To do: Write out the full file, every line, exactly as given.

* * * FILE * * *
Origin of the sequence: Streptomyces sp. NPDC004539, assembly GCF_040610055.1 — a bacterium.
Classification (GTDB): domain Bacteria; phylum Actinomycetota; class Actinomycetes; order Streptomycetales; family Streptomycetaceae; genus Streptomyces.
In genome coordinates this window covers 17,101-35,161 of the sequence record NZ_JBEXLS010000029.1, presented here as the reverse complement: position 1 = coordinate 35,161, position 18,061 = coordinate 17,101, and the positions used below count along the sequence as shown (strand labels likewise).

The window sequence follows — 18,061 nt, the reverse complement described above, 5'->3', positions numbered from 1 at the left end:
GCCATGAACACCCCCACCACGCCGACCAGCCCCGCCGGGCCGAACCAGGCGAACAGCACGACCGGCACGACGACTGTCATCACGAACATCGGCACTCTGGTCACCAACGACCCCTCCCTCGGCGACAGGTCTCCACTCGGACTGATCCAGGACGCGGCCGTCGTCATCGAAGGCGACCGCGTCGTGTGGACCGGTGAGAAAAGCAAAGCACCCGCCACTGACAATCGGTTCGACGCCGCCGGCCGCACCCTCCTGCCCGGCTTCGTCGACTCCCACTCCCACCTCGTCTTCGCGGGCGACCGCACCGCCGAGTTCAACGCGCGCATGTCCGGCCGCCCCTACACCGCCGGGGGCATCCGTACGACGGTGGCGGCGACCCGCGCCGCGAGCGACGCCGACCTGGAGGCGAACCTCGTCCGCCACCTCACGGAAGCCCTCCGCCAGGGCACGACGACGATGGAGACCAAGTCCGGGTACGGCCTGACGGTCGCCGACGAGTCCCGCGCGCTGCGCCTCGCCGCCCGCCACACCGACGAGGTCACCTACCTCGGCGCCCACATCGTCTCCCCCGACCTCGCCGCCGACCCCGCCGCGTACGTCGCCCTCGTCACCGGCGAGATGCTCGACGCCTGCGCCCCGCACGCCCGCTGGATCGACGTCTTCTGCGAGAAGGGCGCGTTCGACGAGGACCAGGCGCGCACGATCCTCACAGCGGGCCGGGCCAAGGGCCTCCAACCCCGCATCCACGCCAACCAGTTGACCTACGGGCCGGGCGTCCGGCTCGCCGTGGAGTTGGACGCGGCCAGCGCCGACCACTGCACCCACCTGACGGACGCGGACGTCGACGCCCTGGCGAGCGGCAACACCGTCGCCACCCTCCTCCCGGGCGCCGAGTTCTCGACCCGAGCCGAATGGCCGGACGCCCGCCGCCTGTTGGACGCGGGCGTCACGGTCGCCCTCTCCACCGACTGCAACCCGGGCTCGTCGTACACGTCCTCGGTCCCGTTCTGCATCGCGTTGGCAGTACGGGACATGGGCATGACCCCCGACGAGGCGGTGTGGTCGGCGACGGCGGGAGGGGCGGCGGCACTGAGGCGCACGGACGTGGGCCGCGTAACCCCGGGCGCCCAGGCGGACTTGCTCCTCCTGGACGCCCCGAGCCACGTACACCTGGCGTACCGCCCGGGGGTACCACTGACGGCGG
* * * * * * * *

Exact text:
Origin of the sequence: Streptomyces sp. NPDC004539, assembly GCF_040610055.1 — a bacterium.
Classification (GTDB): domain Bacteria; phylum Actinomycetota; class Actinomycetes; order Streptomycetales; family Streptomycetaceae; genus Streptomyces.
In genome coordinates this window covers 17,101-35,161 of the sequence record NZ_JBEXLS010000029.1, presented here as the reverse complement: position 1 = coordinate 35,161, position 18,061 = coordinate 17,101, and the positions used below count along the sequence as shown (strand labels likewise).

The window sequence follows — 18,061 nt, the reverse complement described above, 5'->3', positions numbered from 1 at the left end:
GCCATGAACACCCCCACCACGCCGACCAGCCCCGCCGGGCCGAACCAGGCGAACAGCACGACCGGCACGACGACTGTCATCACGAACATCGGCACTCTGGTCACCAACGACCCCTCCCTCGGCGACAGGTCTCCACTCGGACTGATCCAGGACGCGGCCGTCGTCATCGAAGGCGACCGCGTCGTGTGGACCGGTGAGAAAAGCAAAGCACCCGCCACTGACAATCGGTTCGACGCCGCCGGCCGCACCCTCCTGCCCGGCTTCGTCGACTCCCACTCCCACCTCGTCTTCGCGGGCGACCGCACCGCCGAGTTCAACGCGCGCATGTCCGGCCGCCCCTACACCGCCGGGGGCATCCGTACGACGGTGGCGGCGACCCGCGCCGCGAGCGACGCCGACCTGGAGGCGAACCTCGTCCGCCACCTCACGGAAGCCCTCCGCCAGGGCACGACGACGATGGAGACCAAGTCCGGGTACGGCCTGACGGTCGCCGACGAGTCCCGCGCGCTGCGCCTCGCCGCCCGCCACACCGACGAGGTCACCTACCTCGGCGCCCACATCGTCTCCCCCGACCTCGCCGCCGACCCCGCCGCGTACGTCGCCCTCGTCACCGGCGAGATGCTCGACGCCTGCGCCCCGCACGCCCGCTGGATCGACGTCTTCTGCGAGAAGGGCGCGTTCGACGAGGACCAGGCGCGCACGATCCTCACAGCGGGCCGGGCCAAGGGCCTCCAACCCCGCATCCACGCCAACCAGTTGACCTACGGGCCGGGCGTCCGGCTCGCCGTGGAGTTGGACGCGGCCAGCGCCGACCACTGCACCCACCTGACGGACGCGGACGTCGACGCCCTGGCGAGCGGCAACACCGTCGCCACCCTCCTCCCGGGCGCCGAGTTCTCGACCCGAGCCGAATGGCCGGACGCCCGCCGCCTGTTGGACGCGGGCGTCACGGTCGCCCTCTCCACCGACTGCAACCCGGGCTCGTCGTACACGTCCTCGGTCCCGTTCTGCATCGCGTTGGCAGTACGGGACATGGGCATGACCCCCGACGAGGCGGTGTGGTCGGCGACGGCGGGAGGGGCGGCGGCACTGAGGCGCACGGACGTGGGCCGCGTAACCCCGGGCGCCCAGGCGGACTTGCTCCTCCTGGACGCCCCGAGCCACGTACACCTGGCGTACCGCCCGGGGGTACCACTGACGGCGG